According to the USFS, that is, and to the Courts, who completely agree that when push comes to shove, wildfires inflict environmental damages (which can be measured in dollars).

More from the Plumas County News article:

Union Pacific agreed to pay the bill in full in exchange for a release from damages claims.

The settlement comes two years after a record-setting agreement on the August 2000 Storrie Fire, which scorched 52,000 acres on the Plumas and Lassen national forests. That fire was also sparked by a UP crew repairing track.

In 2004, the Forest Service billed UP $63.9 million for damages. The company refused to pay that bill, and the United States filed suit.

After two years of litigation, Union Pacific settled that case for $102 million [here].

It remains the largest settlement ever in a case about the origin of a wildfire.

It also set precedent by including, not only suppression costs, but also damages to natural resources.

Settlement funds representing resource losses from fire are dedicated by federal statute to support restoration projects on the damaged national forests. A substantial portion of the Rich Fire settlement funds will go to the Forest Service to help remedy damages caused by the fire.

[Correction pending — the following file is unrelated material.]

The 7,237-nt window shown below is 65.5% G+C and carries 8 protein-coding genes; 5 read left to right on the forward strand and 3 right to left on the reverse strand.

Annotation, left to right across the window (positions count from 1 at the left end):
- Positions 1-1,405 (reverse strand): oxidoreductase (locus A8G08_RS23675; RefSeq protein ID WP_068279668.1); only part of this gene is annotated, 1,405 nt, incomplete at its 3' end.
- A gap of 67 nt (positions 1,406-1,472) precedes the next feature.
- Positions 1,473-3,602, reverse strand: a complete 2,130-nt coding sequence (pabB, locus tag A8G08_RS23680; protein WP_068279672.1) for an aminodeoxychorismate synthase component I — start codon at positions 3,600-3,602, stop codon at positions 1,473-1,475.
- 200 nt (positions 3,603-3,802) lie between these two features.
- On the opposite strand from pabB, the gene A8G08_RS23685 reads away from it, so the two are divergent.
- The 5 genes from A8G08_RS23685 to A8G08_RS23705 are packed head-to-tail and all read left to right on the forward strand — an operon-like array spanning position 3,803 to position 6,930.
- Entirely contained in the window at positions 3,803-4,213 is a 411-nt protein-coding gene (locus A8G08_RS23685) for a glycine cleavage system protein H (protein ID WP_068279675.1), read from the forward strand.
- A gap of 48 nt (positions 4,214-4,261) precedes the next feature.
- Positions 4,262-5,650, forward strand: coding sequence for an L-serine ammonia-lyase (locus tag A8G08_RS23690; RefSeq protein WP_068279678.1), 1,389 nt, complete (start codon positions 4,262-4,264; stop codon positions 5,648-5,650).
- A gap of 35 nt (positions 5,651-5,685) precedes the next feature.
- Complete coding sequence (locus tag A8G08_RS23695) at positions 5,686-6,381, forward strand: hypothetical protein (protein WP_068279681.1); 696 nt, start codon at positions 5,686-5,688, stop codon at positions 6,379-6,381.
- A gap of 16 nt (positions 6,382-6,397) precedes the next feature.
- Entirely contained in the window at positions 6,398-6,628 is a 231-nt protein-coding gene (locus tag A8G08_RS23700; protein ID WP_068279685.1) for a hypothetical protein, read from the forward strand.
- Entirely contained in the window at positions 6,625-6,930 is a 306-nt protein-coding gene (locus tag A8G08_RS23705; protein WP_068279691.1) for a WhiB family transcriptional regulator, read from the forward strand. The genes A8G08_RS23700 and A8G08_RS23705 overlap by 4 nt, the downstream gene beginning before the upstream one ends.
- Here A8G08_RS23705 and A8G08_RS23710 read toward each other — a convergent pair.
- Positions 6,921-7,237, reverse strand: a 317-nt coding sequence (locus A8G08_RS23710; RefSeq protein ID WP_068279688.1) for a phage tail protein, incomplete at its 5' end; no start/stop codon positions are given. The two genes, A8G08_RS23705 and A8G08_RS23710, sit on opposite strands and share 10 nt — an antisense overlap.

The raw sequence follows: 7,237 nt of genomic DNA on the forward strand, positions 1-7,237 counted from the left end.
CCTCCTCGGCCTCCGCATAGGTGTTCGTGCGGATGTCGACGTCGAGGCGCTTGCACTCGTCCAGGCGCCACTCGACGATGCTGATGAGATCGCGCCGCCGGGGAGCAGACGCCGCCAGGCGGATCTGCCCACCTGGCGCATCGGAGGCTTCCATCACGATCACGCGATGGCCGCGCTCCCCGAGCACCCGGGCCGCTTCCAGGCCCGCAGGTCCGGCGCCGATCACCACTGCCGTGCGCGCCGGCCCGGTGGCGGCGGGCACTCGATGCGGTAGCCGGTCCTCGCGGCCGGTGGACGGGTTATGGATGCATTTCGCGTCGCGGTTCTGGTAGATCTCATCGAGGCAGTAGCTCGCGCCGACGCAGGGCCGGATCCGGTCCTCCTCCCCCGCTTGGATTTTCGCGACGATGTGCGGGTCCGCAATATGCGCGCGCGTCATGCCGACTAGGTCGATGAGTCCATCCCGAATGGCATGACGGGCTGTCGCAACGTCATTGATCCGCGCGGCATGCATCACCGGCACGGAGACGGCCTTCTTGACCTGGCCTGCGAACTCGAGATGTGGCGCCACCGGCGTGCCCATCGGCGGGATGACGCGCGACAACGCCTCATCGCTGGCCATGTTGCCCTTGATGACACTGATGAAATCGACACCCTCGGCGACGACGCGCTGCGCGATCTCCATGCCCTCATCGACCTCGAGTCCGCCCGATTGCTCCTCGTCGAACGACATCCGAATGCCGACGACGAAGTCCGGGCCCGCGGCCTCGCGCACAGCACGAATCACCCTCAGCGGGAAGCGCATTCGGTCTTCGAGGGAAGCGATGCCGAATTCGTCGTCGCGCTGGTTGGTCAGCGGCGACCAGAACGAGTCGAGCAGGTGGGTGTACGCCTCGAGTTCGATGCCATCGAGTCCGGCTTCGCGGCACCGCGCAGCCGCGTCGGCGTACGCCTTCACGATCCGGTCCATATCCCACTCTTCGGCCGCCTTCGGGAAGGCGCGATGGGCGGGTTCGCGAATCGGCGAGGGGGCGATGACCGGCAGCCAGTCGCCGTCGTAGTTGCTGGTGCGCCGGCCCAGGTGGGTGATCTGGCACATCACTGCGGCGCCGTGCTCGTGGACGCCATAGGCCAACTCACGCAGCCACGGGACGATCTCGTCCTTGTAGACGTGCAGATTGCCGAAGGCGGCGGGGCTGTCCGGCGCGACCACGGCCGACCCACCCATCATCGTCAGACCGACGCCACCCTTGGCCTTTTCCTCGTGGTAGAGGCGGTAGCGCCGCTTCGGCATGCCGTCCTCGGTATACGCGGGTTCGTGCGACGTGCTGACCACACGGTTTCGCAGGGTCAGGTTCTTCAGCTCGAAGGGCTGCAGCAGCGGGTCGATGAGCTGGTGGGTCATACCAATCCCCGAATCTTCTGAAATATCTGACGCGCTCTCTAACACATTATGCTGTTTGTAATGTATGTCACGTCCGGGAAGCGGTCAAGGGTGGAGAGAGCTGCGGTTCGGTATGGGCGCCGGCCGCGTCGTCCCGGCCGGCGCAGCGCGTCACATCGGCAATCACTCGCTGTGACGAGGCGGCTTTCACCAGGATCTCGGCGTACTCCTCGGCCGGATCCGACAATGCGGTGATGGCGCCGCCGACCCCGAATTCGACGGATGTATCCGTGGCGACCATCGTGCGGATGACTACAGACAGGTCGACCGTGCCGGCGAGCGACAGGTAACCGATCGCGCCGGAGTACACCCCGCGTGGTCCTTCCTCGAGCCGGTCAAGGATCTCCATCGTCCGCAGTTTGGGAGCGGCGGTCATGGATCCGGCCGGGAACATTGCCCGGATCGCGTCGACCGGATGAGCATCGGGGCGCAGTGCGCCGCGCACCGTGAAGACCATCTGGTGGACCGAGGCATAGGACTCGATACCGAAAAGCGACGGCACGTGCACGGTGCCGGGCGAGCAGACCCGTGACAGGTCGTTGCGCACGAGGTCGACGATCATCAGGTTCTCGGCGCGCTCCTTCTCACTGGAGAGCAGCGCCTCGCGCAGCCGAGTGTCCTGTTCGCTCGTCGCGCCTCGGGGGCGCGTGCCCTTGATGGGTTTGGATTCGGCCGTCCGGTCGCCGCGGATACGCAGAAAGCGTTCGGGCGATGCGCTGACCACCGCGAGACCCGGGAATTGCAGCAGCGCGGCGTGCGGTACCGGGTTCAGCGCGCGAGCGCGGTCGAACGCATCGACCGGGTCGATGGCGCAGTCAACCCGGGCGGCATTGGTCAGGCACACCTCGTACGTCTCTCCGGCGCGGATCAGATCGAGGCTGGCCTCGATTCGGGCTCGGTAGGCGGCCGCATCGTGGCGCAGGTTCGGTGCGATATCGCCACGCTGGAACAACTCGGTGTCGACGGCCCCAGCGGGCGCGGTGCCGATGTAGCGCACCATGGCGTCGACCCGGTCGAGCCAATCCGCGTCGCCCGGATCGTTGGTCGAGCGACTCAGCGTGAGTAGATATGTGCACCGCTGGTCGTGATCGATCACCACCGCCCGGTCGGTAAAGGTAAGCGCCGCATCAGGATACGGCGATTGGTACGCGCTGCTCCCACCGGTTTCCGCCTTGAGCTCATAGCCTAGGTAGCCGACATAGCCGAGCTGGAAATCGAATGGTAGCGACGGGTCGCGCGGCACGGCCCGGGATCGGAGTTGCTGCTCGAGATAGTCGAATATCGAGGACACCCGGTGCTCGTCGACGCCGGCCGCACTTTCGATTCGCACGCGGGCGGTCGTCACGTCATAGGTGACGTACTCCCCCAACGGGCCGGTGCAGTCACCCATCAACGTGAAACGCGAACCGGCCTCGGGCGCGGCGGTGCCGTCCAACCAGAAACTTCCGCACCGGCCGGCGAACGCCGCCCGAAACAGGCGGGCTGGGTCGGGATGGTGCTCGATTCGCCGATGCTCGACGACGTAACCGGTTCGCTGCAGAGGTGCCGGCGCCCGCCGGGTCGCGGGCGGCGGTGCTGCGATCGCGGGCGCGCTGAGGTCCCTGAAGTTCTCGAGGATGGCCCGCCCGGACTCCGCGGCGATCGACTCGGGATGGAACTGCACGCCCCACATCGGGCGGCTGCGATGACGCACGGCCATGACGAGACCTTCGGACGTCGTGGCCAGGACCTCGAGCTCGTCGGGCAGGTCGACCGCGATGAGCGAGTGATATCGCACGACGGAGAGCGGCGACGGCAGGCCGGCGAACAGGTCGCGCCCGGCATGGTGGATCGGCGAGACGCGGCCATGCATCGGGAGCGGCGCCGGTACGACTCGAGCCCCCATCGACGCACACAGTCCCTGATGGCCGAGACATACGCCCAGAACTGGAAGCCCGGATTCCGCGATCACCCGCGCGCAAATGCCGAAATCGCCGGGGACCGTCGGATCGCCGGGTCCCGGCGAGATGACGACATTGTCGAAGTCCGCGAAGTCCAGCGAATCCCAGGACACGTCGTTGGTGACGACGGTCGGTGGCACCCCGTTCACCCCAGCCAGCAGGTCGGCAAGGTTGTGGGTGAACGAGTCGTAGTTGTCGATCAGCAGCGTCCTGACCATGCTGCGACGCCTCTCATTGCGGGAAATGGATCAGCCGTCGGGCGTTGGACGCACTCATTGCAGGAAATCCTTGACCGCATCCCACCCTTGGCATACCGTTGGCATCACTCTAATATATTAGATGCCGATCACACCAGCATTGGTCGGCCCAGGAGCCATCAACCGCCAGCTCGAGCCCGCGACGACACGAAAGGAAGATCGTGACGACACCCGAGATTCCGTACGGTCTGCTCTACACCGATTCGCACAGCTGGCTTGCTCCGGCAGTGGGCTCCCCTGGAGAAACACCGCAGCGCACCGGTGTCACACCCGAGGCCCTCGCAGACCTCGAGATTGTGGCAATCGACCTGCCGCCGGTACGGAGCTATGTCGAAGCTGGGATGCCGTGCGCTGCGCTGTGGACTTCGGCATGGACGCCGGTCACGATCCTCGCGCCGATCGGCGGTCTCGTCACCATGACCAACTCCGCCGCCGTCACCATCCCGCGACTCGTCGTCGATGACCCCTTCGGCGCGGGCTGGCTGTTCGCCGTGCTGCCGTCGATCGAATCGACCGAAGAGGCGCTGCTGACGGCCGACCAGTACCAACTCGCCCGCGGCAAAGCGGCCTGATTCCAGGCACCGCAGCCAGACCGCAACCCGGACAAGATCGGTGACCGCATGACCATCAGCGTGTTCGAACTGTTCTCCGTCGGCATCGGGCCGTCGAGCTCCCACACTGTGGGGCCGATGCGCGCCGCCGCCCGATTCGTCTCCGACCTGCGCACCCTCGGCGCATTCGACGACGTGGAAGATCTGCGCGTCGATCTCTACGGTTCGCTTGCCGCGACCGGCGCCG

A fire restoration team on the Plumas National Forest will spend approximately the next year assessing needs and developing a plan said forest spokeswoman Lee Anne Schramel. …

The Eastern District of California has special Fire Recovery Litigation teams that focus solely on these types of cases.

That’s right, sports fans. The US Dept. of Justice has special Fire Recovery Litigation teams whose job it is to sue the bejabbers out of anyone (with deep pockets) who can be held negligent for causing some of the severe environmental damages that accrue from wildfires, damages that will be assessed by the Federal Court to the tune of many, many $millions.

Benefits? Tell it to the judge.

No word yet on whether the special Fire Recovery Litigation teams will be prosecuting Regional Foresters, Forest Supervisors, Incident Commanders, and other government functionary perpetrators of Let It Burn fires that inflict many, many $millions in damages to the environment.

We encourage such prosecutions. Go get ‘em, USDOJ. Bring the perps to justice. In orange jumpsuits and shackles. Throw the book at them.

Because if private companies and individuals are held negligent and financially responsible for inflicting severe environmental damages via fire, then public servants must be treated in exactly the same manner.

Because in the USA the law applies to everybody. There is not one set of laws for the peasantry and another set of laws for government functionaries. That might have been the case in the Soviet Union and Red China, but it is not the case here.


Ninth Court Upholds Restoration in Spotted Owl Forest